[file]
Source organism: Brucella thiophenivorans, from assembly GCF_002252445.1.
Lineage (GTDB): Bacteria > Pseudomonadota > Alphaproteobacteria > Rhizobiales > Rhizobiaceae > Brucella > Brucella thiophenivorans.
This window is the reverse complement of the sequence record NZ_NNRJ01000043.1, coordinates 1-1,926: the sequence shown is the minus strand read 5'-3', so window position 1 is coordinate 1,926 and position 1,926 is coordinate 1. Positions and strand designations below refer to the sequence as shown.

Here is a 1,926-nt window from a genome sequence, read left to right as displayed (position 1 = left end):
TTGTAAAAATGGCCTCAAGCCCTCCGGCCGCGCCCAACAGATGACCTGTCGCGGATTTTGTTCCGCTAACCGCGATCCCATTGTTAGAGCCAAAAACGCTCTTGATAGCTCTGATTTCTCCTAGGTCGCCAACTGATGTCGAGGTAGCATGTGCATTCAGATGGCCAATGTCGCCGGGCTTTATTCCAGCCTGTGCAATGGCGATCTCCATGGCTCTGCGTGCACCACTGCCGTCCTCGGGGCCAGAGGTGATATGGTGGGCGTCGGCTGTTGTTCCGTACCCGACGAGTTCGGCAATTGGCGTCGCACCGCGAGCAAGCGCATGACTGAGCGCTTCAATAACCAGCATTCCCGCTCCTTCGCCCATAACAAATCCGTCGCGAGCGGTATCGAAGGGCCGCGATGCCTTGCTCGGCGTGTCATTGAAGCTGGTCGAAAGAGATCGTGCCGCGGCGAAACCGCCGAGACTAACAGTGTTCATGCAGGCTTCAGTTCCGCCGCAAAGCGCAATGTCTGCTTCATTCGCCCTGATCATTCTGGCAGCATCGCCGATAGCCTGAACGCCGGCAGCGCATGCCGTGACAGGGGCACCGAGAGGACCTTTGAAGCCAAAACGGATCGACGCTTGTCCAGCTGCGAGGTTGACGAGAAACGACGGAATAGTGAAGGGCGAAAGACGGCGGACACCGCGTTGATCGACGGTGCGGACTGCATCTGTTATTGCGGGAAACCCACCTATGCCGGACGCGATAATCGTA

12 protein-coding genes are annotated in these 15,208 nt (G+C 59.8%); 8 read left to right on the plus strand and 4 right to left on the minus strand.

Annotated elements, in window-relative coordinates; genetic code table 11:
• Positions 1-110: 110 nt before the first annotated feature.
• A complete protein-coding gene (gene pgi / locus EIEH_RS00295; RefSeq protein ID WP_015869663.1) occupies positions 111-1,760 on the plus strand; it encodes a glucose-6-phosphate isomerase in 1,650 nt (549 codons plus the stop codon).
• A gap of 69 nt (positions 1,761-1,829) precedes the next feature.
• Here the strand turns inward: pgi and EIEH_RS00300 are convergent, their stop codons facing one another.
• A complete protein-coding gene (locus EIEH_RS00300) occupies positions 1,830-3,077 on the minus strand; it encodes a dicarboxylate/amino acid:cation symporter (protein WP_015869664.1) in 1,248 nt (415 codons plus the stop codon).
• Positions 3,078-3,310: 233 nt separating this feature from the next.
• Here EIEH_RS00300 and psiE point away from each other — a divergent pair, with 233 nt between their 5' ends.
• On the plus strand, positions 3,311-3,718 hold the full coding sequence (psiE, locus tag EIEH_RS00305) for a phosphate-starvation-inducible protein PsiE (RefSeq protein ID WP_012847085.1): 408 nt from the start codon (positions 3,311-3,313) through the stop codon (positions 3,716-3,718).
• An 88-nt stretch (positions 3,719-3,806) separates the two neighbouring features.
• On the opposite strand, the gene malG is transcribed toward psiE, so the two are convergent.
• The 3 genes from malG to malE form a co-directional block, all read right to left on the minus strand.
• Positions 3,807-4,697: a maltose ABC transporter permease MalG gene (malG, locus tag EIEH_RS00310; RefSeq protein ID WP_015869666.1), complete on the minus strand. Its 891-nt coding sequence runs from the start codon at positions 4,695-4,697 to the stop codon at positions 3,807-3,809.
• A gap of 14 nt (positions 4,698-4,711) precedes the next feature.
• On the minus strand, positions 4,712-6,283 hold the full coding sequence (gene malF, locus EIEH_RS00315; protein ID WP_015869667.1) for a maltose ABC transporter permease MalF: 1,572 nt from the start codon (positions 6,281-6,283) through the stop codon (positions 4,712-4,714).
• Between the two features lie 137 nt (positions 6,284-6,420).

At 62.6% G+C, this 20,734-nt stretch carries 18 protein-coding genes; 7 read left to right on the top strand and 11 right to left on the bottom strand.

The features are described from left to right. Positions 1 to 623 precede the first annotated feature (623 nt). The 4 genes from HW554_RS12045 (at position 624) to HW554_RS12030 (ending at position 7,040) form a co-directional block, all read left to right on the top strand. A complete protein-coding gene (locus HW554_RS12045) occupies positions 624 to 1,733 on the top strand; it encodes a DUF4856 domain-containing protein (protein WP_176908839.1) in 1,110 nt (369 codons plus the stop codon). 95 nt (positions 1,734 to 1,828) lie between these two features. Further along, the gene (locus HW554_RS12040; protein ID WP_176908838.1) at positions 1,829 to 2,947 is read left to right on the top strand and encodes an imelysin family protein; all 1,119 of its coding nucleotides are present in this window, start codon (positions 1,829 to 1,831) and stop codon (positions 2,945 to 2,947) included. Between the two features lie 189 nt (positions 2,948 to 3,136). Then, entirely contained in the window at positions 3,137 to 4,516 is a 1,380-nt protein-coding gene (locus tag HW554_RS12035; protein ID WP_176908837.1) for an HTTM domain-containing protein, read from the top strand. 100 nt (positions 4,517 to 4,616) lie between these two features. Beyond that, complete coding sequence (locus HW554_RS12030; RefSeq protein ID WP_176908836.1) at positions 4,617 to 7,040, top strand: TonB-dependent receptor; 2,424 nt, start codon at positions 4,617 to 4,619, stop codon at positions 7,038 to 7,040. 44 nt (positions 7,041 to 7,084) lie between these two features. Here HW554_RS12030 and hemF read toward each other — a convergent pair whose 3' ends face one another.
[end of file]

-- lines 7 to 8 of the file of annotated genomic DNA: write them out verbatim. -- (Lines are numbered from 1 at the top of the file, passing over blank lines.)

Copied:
Annotated elements, in window-relative coordinates; genetic code table 11:
• Positions 1-110: 110 nt before the first annotated feature.